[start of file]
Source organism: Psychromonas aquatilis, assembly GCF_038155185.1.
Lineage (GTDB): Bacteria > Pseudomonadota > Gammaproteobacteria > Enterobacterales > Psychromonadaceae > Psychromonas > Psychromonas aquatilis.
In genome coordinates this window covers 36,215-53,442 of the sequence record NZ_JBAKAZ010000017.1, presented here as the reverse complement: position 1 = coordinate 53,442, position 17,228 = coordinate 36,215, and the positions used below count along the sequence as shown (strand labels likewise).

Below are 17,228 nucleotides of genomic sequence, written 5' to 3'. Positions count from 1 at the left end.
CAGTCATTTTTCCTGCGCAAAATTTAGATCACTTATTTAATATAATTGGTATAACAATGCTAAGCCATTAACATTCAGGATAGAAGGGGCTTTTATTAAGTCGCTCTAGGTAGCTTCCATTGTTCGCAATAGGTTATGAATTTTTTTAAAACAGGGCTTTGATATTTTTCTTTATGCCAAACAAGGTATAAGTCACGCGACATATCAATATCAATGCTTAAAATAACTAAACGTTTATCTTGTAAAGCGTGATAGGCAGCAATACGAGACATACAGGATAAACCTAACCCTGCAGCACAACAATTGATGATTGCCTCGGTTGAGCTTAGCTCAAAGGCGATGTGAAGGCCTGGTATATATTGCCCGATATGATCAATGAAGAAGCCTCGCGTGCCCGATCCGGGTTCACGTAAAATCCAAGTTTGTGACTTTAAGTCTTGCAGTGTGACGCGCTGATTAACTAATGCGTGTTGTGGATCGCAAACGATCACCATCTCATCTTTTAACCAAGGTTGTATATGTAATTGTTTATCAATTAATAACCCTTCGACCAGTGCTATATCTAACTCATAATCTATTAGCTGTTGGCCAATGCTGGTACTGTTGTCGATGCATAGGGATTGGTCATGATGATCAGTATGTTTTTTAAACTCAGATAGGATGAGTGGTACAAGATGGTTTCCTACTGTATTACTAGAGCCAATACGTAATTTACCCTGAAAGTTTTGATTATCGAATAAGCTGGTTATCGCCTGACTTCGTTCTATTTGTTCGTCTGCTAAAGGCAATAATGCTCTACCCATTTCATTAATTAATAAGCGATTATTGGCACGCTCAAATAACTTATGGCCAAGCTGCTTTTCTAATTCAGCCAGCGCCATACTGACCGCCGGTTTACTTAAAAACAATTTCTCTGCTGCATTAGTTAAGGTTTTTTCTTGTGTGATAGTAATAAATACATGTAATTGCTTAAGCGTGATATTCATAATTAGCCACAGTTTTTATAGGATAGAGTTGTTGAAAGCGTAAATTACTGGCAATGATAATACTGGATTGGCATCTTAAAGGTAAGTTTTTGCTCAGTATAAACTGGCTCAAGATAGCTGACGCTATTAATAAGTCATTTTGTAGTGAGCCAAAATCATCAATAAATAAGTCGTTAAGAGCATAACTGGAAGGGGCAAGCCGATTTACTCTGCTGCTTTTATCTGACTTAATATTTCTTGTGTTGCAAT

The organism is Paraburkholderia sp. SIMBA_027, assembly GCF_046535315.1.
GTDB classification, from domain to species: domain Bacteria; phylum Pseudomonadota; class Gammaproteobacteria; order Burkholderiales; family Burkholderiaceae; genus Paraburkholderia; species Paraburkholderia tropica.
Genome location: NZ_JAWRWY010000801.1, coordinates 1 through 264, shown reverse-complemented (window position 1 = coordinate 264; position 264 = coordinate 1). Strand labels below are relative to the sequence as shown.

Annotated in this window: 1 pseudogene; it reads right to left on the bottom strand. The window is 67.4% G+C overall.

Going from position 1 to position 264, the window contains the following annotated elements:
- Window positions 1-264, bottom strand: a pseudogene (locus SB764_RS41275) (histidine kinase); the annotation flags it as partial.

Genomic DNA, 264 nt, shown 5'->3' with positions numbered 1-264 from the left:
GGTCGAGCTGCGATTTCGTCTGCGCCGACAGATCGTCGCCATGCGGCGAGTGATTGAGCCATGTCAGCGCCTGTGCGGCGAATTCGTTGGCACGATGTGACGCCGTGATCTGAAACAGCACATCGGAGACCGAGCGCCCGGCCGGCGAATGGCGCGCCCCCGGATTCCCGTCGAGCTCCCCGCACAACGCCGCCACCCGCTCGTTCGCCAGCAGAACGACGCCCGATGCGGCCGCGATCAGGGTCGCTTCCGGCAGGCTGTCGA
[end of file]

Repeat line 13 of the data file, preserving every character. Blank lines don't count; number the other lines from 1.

GGTCGAGCTGCGATTTCGTCTGCGCCGACAGATCGTCGCCATGCGGCGAGTGATTGAGCCATGTCAGCGCCTGTGCGGCGAATTCGTTGGCACGATGTGACGCCGTGATCTGAAACAGCACATCGGAGACCGAGCGCCCGGCCGGCGAATGGCGCGCCCCCGGATTCCCGTCGAGCTCCCCGCACAACGCCGCCACCCGCTCGTTCGCCAGCAGAACGACGCCCGATGCGGCCGCGATCAGGGTCGCTTCCGGCAGGCTGTCGA